Georgia braces for Hurricane Irma traffic


Georgia braces for Hurricane Irma traffic

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AP Photo/Marta Lavandier
Hundreds of thousands of Georgia and Florida residents are urged to evacuate ahead of Hurricane Irma.

Georgia officials are opening toll lanes and halting road construction as they prepare for a glut of motorists evacuating coastal areas ahead of Hurricane Irma.

But they’re also reminding motorists they don’t have to stick to crowded interstate, and Atlanta doesn’t have to be their destination.

“Right now the trend we’re seeing is the entirety of Florida is coming to Atlanta,” said Georgia Department of Transportation spokeswoman Natalie Dale. “We just want people to know there are more options.”

Hundreds of thousands of people are evacuating coastal areas of Georgia and Florida. That has snarled traffic, especially on I-75. Dale said traffic on I-75 was substantially higher than normal in metro Atlanta, Valdosta and Macon.

To accommodate hurricane traffic, state officials have taken several steps.

Beginning today, the State Road and Tollway Authority has suspended the usual rules for the I-75 South Metro Express Lanes in Clayton and Henry counties.

Using those lanes normally requires a Peach Pass or a Florida SunPass, and motorists are charged a toll. But the state is allowing anyone to use the 12 miles of lanes south of Atlanta – whether they have a Peach Pass or not – and has stopped collecting tolls for the time being. Tractor trailers are still prohibited from using the lanes.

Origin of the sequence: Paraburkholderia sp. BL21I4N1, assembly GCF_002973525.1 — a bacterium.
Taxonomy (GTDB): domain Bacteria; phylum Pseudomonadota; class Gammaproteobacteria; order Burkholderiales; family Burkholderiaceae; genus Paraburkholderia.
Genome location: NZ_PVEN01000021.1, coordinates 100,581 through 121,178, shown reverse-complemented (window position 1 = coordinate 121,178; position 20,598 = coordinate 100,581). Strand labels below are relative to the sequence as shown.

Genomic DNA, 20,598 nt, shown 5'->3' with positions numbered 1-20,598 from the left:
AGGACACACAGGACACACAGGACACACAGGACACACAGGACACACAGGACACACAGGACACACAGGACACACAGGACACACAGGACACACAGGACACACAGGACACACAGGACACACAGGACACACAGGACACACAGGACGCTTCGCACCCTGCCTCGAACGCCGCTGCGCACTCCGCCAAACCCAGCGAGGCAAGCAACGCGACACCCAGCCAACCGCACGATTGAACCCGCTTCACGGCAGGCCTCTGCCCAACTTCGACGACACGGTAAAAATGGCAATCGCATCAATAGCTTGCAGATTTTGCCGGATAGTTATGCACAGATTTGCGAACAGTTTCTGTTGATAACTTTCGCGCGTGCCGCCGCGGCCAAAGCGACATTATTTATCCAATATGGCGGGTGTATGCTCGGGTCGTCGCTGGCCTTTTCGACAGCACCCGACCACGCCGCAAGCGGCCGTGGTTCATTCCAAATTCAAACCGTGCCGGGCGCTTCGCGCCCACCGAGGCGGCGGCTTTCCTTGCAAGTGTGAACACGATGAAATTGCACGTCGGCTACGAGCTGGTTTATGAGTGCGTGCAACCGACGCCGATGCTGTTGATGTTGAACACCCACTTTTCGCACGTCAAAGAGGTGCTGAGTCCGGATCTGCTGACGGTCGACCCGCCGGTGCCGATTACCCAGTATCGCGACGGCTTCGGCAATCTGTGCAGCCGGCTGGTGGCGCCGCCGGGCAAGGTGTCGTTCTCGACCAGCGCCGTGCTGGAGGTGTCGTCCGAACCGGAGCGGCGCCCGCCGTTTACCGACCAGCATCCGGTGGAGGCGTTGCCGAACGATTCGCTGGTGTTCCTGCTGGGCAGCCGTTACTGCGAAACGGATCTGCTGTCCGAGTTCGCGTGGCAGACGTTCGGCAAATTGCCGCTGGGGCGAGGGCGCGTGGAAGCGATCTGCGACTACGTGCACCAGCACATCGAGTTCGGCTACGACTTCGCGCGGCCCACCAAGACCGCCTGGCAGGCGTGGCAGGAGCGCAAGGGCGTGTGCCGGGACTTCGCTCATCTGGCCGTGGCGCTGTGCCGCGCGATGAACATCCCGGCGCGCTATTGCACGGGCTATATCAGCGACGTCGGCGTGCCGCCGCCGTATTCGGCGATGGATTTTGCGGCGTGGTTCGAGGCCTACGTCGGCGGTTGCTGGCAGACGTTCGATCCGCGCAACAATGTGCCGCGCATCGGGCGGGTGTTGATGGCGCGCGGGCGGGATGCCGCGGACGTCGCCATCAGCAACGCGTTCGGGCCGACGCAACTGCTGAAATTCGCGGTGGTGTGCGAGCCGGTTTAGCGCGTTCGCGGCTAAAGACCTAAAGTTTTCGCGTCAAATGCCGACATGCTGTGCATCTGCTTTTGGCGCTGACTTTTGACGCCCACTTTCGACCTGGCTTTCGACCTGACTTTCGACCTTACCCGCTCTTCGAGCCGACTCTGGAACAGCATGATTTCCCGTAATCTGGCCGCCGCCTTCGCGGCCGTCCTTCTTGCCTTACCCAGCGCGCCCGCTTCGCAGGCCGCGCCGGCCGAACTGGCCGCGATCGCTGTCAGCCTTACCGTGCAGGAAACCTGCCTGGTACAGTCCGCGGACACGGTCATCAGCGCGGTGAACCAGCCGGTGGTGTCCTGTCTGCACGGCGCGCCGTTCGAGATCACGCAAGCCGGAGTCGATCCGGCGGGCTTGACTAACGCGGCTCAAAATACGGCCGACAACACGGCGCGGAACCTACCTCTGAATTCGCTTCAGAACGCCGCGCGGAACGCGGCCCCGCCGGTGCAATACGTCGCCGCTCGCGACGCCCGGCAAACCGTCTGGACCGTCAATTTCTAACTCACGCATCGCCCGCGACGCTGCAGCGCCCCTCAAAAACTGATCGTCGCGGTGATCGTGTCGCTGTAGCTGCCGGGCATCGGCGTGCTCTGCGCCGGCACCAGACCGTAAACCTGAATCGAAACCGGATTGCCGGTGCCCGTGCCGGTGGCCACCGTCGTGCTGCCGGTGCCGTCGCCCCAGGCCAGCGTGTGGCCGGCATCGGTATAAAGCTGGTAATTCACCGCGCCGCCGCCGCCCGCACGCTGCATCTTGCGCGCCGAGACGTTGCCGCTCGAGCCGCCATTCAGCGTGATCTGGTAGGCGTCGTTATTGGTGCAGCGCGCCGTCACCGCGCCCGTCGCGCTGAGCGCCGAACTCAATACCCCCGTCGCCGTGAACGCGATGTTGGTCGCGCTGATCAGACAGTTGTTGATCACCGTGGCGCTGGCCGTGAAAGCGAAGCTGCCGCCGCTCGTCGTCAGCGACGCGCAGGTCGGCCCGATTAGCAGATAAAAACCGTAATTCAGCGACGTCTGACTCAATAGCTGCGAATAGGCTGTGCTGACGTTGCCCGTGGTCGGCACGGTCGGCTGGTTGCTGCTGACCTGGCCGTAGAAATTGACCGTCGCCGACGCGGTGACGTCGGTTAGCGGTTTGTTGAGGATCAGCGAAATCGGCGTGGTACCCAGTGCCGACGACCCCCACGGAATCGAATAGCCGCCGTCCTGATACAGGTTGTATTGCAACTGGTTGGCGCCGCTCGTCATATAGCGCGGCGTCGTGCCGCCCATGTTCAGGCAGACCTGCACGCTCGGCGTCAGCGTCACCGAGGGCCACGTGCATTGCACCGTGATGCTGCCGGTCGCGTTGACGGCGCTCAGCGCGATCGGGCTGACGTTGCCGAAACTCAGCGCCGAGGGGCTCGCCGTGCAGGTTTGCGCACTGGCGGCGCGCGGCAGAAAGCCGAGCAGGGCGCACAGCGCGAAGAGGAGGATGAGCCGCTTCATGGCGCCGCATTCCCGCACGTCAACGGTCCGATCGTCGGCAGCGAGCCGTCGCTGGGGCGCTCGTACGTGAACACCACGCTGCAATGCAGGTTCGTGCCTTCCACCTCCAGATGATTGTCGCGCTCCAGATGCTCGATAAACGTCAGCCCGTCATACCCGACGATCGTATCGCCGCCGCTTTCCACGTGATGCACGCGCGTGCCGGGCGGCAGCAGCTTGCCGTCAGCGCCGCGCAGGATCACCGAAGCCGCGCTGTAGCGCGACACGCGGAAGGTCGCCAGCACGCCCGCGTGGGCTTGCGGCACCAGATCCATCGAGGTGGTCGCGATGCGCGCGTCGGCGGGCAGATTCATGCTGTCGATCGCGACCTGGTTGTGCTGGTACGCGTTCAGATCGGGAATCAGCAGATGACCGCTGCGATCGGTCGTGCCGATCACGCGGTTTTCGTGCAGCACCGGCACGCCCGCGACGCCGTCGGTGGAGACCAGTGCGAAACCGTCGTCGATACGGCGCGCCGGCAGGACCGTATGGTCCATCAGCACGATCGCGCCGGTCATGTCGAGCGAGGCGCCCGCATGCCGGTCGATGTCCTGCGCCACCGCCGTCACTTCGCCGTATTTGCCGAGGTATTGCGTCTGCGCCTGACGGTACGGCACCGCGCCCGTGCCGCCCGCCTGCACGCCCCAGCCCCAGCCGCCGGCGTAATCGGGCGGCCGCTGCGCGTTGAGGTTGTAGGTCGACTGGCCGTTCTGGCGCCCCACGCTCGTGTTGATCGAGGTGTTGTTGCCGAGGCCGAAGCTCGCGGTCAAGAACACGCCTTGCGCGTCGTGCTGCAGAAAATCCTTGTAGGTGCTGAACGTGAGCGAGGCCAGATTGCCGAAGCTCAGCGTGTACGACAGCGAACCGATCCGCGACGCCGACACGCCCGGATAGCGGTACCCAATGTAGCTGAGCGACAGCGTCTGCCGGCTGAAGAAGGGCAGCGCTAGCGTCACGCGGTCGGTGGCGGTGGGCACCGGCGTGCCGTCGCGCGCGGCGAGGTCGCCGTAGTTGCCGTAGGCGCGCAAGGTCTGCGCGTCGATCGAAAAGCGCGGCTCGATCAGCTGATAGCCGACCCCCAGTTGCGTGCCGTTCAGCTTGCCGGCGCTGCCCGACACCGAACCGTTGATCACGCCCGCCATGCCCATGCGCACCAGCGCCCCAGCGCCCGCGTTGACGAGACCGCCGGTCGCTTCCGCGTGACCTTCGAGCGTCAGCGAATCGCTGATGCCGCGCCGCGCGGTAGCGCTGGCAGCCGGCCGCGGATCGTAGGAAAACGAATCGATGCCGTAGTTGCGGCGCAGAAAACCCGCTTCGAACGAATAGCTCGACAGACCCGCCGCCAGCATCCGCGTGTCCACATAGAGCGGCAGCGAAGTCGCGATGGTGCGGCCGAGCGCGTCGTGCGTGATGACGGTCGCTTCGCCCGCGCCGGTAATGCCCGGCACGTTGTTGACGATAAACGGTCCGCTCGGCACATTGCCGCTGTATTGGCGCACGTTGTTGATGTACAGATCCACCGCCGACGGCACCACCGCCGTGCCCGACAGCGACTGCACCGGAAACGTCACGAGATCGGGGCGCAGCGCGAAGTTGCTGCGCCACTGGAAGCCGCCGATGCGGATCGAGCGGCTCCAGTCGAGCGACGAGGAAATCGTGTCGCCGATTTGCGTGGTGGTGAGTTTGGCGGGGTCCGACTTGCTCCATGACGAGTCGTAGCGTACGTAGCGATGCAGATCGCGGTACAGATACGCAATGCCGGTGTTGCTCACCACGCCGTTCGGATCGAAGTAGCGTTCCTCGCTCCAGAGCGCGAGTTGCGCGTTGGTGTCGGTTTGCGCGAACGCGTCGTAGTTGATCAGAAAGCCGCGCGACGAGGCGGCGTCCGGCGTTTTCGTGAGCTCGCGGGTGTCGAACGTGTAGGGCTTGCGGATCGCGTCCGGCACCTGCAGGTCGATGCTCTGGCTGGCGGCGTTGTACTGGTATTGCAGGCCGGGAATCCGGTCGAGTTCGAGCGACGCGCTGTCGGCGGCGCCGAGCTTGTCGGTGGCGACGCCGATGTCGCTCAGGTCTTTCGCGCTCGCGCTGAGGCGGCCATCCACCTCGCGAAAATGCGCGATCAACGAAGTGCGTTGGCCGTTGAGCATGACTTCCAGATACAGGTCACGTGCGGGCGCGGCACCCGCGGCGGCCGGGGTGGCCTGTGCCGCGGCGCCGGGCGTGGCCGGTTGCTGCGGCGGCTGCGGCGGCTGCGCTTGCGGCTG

Interstate 75 is packed with vehicles in south Georgia.

In addition, SRTA will keep the reversible lanes headed northbound. Typically, they are reversed in the afternoon to accommodate southbound rush-hour traffic. The lanes will continue to carry northbound traffic until further notice.

Meanwhile, the Georgia Department of Transportation will suspend construction-related lane closures south of I-20 from noon today through 7 p.m. Tuesday.

Finally, the state will convert all lanes on I-16 to eastbound beginning at 8 a.m. Saturday to accommodate people evacuating from the Georgia coast.

Even as the state prepared for a traffic onslaught, Dale reminded motorists they don’t have to stick to crowded interstates – secondary highways might offer a less-congested route. And she said Atlanta doesn’t need to be the only destination for those fleeing the hurricane.

For updates on Hurricane Irma, download the AJC Breaking News app.


The AJC's David Wickert keeps you updated on the latest in what’s happening with transportation in metro Atlanta and Georgia. You'll find more on, including these stories:

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